Bdnews24.org, the first online news portal in Bangladesh providing around the clock news brought a competitive edge to news broadcasting in Bangladesh. Hasan Ameen, a recent graduate working as Trainee Broadcast talks about the work that he does. Selecting contents from online news sources, he compiles them and after editing, Ameen reads out the news for Grameen Phone news service, a collaboration of bdnews24.

In many foreign countries, working from home is part of the trend of “making money online”, sometimes simply referred to as MMO. Stay-at-home moms have been greatly benefited from this. From creating databases for products to be sold to taking surveys or freelance writing, finding a legitimate online business is becoming one of the best ways to earn an extra income.

Cashing online is, however, still new to Bangladesh but the few fortunate ones who have made the leap seem to share the belief that the day is not too far away when Bangladesh too, is hit by the work-at-home trend. Sites like odesk.com hires writers to write reviews of the latest gadgets. Upon fitting a certain criteria for the job, a writer working from any corner of the world, gets paid according to the length of an article he submits. Payment is received through PayPal, an online banking, or sometimes directly into their personal bank accounts.

Jawad Chowdhury uses his marketing skills to convince foreign cell phone users.

Blogging can still be considered a craze amidst the fast-changing faces of the Internet. The idea of blogging was very new only five years back, let alone the idea of getting paid to write on one. Bangladeshi blogs are increasing by the day, with the latest opportunity that allows users to blog in Bangla. Blogging has great potential of being a moneymaking source but it may not be as easy as many would like to think. Bangladesh has only a handful of blog sites that pay. Gamersworldbd is one of the few. Mushfiqur Rahman, an A'level student, and director of Gamersworld.bd, notices an increased level of interest among the younger people willing to earn while blogging, and trusts more such sites are soon to hit the market: “I see it growing over time. Everything depends on how many hits a site gets, so the more popular a site is, the more chances to generate a higher income.” He considers it as one of the charms of blogging, that one can set up a blog and start making money without the need for any formal qualification.

After his blog was mentioned in Prothom-Alo and a number of magazines, there has been no looking back. A passionate gamer, Rahman breaks all the latest gaming news and analyses current gaming trends.

While game reviewing may be someone's elixir, others take their love for words a notch higher by freelance writing for e-magazines or various writers' groups. Shayera Moula, a Masters student wrote for International Writer's Group, a centre based in Malaysia that would collect materials before sending them out to other magazines. Writing on varying topics, from climate change to Christmas preparations, Moula was required to submit a total of 1500 words a day at an attractive pay.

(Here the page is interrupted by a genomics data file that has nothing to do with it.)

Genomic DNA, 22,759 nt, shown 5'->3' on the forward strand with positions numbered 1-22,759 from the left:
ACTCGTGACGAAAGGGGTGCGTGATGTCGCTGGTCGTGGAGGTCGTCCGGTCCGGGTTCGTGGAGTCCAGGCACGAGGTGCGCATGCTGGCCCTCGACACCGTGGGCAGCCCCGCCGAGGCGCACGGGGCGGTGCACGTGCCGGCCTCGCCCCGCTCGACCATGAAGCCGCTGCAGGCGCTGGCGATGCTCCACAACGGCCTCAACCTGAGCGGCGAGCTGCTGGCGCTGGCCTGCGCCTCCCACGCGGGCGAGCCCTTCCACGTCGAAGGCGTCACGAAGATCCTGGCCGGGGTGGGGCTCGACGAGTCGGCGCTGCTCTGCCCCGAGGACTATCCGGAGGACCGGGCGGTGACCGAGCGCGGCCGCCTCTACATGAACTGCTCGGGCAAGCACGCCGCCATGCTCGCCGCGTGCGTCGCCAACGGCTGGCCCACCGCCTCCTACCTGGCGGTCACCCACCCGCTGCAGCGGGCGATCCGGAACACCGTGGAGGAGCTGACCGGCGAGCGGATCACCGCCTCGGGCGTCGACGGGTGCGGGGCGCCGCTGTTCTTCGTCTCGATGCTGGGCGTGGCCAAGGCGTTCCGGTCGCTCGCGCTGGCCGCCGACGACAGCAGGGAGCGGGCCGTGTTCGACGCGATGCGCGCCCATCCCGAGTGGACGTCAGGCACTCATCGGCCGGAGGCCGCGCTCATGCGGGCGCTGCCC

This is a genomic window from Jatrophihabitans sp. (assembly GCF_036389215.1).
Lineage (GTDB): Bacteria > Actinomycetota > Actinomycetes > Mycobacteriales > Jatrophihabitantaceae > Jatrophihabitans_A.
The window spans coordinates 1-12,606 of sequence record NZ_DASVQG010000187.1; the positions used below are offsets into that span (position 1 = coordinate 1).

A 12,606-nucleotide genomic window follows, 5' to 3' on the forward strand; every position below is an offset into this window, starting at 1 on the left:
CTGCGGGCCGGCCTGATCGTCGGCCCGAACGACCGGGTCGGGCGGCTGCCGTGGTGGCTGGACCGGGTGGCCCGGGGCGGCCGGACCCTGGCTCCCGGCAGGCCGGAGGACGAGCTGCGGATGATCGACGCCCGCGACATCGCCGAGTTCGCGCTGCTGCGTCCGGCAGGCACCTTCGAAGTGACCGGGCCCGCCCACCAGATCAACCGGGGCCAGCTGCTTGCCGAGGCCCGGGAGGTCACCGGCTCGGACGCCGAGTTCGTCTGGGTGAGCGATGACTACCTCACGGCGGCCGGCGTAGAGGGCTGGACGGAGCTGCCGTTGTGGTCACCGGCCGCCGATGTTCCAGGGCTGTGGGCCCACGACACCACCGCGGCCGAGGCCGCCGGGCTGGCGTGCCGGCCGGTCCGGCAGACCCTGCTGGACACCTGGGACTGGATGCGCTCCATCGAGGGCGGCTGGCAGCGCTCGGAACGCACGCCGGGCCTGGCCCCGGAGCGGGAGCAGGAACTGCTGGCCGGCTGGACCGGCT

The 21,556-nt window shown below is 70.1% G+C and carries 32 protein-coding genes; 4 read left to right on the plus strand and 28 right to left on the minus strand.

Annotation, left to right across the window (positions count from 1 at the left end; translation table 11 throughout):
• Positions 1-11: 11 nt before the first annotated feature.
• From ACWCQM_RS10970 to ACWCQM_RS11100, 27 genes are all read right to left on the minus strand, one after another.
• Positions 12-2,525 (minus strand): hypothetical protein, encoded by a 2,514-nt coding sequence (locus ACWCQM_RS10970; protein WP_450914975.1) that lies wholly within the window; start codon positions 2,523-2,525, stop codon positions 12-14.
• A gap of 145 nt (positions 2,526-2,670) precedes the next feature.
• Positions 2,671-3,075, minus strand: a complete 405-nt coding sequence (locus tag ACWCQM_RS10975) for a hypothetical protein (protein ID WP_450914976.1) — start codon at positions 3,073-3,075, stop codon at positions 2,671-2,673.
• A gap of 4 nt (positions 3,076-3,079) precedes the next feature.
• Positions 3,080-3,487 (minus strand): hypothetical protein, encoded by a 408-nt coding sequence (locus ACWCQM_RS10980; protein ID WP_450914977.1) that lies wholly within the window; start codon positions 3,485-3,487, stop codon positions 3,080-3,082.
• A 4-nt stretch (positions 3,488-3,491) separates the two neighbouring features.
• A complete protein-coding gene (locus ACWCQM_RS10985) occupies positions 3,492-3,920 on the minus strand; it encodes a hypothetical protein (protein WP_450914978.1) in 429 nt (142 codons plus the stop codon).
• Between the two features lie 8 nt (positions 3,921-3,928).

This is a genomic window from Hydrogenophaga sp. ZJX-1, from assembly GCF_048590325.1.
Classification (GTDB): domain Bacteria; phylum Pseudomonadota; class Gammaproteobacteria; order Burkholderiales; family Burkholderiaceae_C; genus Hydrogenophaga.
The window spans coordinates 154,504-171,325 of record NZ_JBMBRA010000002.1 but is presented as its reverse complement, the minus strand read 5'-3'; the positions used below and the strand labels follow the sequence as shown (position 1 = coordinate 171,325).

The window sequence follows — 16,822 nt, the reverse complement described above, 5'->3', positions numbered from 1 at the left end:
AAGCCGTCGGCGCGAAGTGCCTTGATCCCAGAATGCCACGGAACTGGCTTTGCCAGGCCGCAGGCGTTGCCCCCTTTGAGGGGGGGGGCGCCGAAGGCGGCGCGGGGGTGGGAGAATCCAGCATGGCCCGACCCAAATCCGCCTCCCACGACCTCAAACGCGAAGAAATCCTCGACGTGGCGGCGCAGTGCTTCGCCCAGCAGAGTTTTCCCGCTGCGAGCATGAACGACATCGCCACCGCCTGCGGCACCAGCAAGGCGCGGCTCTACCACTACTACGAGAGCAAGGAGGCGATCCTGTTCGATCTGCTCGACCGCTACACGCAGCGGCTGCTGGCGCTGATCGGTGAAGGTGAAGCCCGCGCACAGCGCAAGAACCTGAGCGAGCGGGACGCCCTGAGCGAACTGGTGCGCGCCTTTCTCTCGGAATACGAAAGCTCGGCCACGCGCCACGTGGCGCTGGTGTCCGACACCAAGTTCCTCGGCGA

Mohibuzzaman Zico knows the joys of working from home.

With the increase of Internet-dependency, newer ideas are bound to emerge, as lives are made simpler. It may even revolutionise the current job market and make channels for more innovations to take place. Our telecommunication sector has seen some grand advancement, but we are still far from calling ourselves a knowledge-based society. The term 'digital Bangladesh' has not seen the light of day as of yet and before the actual meaning is lost upon countless casual applications of the phrase, let's recount the real significance of this certain promise our leaders still intend to keep. Moving towards digital Bangladesh does not imply that the urban young groups of the country will be more sophisticated consumers of high-tech devices based on high-speed Internet infrastructure. The goal is to accelerate decision-making processes, monitor the performance of the government functionaries at all levels starting from the national parliament to administrative offices at districts, upazilas and down to the schools at village levels. But weak infrastructure and a staggering bandwidth price of broadband Internet leave these new lines of jobs on shaky grounds. Call centres share a lone submarine Internet cable, and require costly power generators to cover frequent load-shedding outages. It is the same hurdle faced by jobs that necessitate constant connectivity.

M. Shefayet Hossain, Public Relations Officer of the Telecommunications Ministry, is aware of the reality and mentions projects of other alternatives to improve data transmission that are underway use of optical fibre, satellite installation and a second submarine line. He also added that Teletalk, a state-owned cell phone operator, is soon to open a 3G network that would help ease things.

The skills that these innovative career options call for are present in our country. Lack of resources, a shaky infrastructure and weak broadband connectivity are only a few of the problems that this expanding industry face, the reason why many talented people today vie for jobs abroad where they will be able to put their skills to use. Let us hope Bangladesh gets to safeguard her talents before they run to waste.